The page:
Good news if crowds make you nervous: The advantage in networking goes to introverts instead of extroverts.
“What? you ask. “Introverts have an advantage in networking at social events?”
That’s right. As an introvert, you have advantages in networking and also advantages in becoming a leader. Yes, that’s true.
Extroverts aren’t necessarily great in networking or qualified to be leaders. They’re not naturals in the art of persuasion, charisma, have boldness or in getting projects done successfully.
Introverted people are more likely to listen. Listening is an important quality for networking and leadership.
Moreover, extroverts are more likely to feel threatened if their ideas aren’t readily acted upon. They especially act with fear when questioned or challenged by others.
Conversely, this also means introverts can unobtrusively dominate at networking and other events.
Here’s how you can make shyness work for you:
Envision success by listening
During the 1970s and 1980s in my career as a young broadcast journalist, I learned valuable lessons about listening, negotiations and leadership when meeting two presidents – Ronald Reagan and Gerald Ford.
While I was very nervous, they made me feel important in the meetings. They were fantastic listeners. Ditto, when I interviewed Nancy Reagan.
Then, there was a comment by another great leader in American history: “Nobody cares how much you know until they know how much you care,” said Theodore Roosevelt.
Of course, he was an American statesman, writer and the 26th U.S president from 1901 to 1909, 25th vice president, and governor of New York.
President Roosevelt knew success results from empathy and focusing on others.
So try to always ask open-ended questions, not closed-ended questions. By asking open-ended questions, you’ll get people to talk freely. (More on this later in this article.)
Many extroverts miss the point of networking. Networking should be all about starting and building relationships by listening well.
Take baby steps seeking quality contacts
It can be very entertaining to watch many extroverts and narcissists working at social event.
They’re so busy working the whole room and grabbing business cards, they’re not as successful in launching valuable relationships.
The trick is to be affable and likeable.
Quality prospects are not impressed by a narcissistic approach by someone running around willy-nilly collecting business cards without regard to the feelings of others in attendance.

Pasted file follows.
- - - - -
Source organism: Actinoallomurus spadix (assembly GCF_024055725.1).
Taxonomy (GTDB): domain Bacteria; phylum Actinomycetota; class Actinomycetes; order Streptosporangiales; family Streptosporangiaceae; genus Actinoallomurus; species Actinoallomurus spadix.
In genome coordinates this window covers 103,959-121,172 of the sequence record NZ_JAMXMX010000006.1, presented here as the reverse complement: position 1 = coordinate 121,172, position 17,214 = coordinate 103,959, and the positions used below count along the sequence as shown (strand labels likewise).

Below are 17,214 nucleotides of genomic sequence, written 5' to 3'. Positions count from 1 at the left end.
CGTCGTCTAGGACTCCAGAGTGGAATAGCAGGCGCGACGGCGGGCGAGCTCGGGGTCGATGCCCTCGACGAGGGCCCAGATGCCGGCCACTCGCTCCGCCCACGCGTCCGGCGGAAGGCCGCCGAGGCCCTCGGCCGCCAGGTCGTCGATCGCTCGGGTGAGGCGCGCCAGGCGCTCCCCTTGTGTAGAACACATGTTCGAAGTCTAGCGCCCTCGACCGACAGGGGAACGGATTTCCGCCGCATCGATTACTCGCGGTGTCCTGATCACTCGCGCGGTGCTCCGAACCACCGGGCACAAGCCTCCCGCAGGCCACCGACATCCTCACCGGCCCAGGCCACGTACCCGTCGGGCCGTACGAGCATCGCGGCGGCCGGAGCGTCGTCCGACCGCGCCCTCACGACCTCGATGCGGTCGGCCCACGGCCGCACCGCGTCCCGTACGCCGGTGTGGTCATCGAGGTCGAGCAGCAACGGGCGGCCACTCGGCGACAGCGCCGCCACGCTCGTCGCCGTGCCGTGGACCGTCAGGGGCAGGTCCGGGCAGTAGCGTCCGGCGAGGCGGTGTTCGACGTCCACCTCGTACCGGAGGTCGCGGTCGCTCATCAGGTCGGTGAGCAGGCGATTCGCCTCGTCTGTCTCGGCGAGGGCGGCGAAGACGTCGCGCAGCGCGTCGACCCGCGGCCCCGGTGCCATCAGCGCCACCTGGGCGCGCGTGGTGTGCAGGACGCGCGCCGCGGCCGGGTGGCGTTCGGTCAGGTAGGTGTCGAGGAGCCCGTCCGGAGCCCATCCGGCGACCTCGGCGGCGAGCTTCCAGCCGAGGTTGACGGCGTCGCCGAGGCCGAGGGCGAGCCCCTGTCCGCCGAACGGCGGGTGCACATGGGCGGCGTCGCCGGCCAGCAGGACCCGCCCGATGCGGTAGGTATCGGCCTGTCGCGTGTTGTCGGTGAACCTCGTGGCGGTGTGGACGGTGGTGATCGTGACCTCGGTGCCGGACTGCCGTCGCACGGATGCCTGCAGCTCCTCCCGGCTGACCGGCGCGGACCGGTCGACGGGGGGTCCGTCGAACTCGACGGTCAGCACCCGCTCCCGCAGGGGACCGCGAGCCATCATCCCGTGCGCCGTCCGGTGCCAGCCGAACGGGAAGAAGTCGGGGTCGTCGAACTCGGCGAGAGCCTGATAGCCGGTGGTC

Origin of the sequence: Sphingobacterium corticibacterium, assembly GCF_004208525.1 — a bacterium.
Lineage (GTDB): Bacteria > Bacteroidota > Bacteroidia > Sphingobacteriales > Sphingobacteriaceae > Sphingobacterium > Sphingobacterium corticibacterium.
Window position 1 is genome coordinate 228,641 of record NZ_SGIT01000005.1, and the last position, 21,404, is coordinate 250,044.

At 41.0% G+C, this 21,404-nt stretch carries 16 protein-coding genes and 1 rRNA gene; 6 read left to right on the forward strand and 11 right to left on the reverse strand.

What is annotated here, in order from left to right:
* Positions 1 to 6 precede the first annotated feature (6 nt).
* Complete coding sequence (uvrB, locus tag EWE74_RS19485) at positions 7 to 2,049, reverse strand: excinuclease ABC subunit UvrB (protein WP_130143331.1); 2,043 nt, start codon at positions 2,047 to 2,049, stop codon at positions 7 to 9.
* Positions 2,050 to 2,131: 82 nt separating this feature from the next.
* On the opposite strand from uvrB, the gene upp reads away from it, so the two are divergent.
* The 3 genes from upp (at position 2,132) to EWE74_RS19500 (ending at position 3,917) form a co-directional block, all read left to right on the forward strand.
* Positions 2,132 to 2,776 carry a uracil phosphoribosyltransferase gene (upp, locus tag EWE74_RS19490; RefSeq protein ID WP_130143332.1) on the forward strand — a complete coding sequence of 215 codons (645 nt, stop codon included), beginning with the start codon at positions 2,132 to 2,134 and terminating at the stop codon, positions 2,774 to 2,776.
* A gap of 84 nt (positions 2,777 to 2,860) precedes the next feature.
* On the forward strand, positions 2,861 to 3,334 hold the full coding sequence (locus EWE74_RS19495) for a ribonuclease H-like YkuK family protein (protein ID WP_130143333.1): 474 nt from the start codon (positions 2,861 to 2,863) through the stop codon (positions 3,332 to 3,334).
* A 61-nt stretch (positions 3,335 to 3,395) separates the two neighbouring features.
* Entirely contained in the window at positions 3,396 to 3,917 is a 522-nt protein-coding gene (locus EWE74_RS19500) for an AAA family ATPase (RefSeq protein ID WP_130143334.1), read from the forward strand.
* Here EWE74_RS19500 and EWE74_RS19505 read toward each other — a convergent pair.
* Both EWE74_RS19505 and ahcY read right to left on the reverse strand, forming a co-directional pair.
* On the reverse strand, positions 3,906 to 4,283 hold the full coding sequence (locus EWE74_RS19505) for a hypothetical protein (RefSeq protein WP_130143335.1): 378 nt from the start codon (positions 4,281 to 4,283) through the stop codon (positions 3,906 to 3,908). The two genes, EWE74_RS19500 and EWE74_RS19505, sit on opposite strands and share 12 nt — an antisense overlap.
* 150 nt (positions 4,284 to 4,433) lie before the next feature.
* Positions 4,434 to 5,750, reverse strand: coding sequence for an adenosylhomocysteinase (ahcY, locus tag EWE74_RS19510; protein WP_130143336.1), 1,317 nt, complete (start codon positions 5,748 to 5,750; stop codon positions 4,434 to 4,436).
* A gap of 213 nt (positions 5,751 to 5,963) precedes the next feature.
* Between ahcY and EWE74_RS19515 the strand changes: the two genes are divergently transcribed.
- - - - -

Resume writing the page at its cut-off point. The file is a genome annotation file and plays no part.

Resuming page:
Introverts, on the other hand, take the time to learn important information from a few people. This means they can make the most in chatting with the people they do meet, especially with other introverts.
Do this, and you’ll have a better shot at developing relationships.
Ask the most-advantageous questions
Extroverts get off on the wrong foot by talking about what they care about, which means they’re less likely to pique the interests of others.
So be a leader. Briefly reveal something about yourself so the persons will feel comfortable in answering questions. (People appreciate what psychologists have called “free information.”)
Then, don’t ask mundane questions such as “What do you do?”.
Ask questions that will prompt people to reveal important details, such as “What projects are you excited to be working on?” or “What interests you the most these days?”.
Read between the lines
Strive to be intuitive.
In conversing with a stranger, you also need to grasp what the persons aren’t saying. In effect, listen to what people aren’t telling you.
Success in sales is all-about creating opportunities for growth by finding needs to fill.
Once you entice people to talk about their interests or even their passions, you can anticipate their challenges and determine needs you’re able fill.
From the Coach’s Corner, additional helpful information:
Football Lessons for Business Networking, Partnering — Nine key steps for companies to become stronger by teaming with others. By combining resources, companies succeed in meeting the needs of customers.
Sales, Networking Strategies to Build Strong Relationships — Knowledge has always been essential for success. But the ability to sustain strong relationships was and is both gratifying and important for success. Here are tips for strong sales and relationships.
Listening Skills to Improve Your Relationships and Business Performance — What counts in communication? Listening skills for discernment and trust. Discerning people are the most successful and listening skills are important for discernment. That goes for athletes and management, alike.
Tactics to be Memorable but Respected in Sales Calls — In this frenetic marketplace, creating a lasting impression on your prospects and clients – so they become loyal as repeat buyers – your approach should include seven tactics.
Sales Secrets for Getting by Receptionists, Gatekeepers — Getting past receptionists and other gatekeepers is a universal sales challenge. Successful salespeople, however, have the right insights and approaches for success. Here’s how they do it.
“Networking is rubbish; have friends instead.”